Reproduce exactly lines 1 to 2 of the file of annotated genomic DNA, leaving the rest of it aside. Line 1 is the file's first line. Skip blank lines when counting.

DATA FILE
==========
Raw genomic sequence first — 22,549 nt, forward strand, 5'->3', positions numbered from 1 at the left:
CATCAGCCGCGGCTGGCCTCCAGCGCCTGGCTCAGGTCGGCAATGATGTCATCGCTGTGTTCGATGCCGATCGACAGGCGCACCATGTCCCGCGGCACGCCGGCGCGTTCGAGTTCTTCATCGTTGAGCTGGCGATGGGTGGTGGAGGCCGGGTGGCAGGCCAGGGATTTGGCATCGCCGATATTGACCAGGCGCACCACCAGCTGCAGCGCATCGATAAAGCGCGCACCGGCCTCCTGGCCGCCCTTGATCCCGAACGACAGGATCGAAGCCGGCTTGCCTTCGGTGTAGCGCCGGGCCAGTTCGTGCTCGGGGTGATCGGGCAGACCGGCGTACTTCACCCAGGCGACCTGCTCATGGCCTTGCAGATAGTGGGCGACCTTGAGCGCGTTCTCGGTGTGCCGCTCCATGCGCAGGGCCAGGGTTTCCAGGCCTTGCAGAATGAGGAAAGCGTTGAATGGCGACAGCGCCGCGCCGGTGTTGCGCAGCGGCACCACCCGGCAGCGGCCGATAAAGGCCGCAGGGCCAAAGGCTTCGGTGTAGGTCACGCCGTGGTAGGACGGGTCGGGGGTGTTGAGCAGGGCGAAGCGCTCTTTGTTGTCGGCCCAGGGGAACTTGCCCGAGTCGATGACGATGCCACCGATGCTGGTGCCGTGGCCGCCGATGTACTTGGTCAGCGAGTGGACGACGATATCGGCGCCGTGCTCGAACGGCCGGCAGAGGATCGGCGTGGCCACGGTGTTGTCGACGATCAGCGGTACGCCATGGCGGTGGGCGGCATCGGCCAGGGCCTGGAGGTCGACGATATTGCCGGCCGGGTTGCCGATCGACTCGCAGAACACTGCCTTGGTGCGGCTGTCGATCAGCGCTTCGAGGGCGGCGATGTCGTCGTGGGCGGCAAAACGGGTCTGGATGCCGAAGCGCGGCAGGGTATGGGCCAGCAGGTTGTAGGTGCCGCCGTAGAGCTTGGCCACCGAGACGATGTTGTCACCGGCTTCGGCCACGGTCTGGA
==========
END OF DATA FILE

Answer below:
Raw genomic sequence first — 22,549 nt, forward strand, 5'->3', positions numbered from 1 at the left:
CATCAGCCGCGGCTGGCCTCCAGCGCCTGGCTCAGGTCGGCAATGATGTCATCGCTGTGTTCGATGCCGATCGACAGGCGCACCATGTCCCGCGGCACGCCGGCGCGTTCGAGTTCTTCATCGTTGAGCTGGCGATGGGTGGTGGAGGCCGGGTGGCAGGCCAGGGATTTGGCATCGCCGATATTGACCAGGCGCACCACCAGCTGCAGCGCATCGATAAAGCGCGCACCGGCCTCCTGGCCGCCCTTGATCCCGAACGACAGGATCGAAGCCGGCTTGCCTTCGGTGTAGCGCCGGGCCAGTTCGTGCTCGGGGTGATCGGGCAGACCGGCGTACTTCACCCAGGCGACCTGCTCATGGCCTTGCAGATAGTGGGCGACCTTGAGCGCGTTCTCGGTGTGCCGCTCCATGCGCAGGGCCAGGGTTTCCAGGCCTTGCAGAATGAGGAAAGCGTTGAATGGCGACAGCGCCGCGCCGGTGTTGCGCAGCGGCACCACCCGGCAGCGGCCGATAAAGGCCGCAGGGCCAAAGGCTTCGGTGTAGGTCACGCCGTGGTAGGACGGGTCGGGGGTGTTGAGCAGGGCGAAGCGCTCTTTGTTGTCGGCCCAGGGGAACTTGCCCGAGTCGATGACGATGCCACCGATGCTGGTGCCGTGGCCGCCGATGTACTTGGTCAGCGAGTGGACGACGATATCGGCGCCGTGCTCGAACGGCCGGCAGAGGATCGGCGTGGCCACGGTGTTGTCGACGATCAGCGGTACGCCATGGCGGTGGGCGGCATCGGCCAGGGCCTGGAGGTCGACGATATTGCCGGCCGGGTTGCCGATCGACTCGCAGAACACTGCCTTGGTGCGGCTGTCGATCAGCGCTTCGAGGGCGGCGATGTCGTCGTGGGCGGCAAAACGGGTCTGGATGCCGAAGCGCGGCAGGGTATGGGCCAGCAGGTTGTAGGTGCCGCCGTAGAGCTTGGCCACCGAGACGATGTTGTCACCGGCTTCGGCCACGGTCTGGA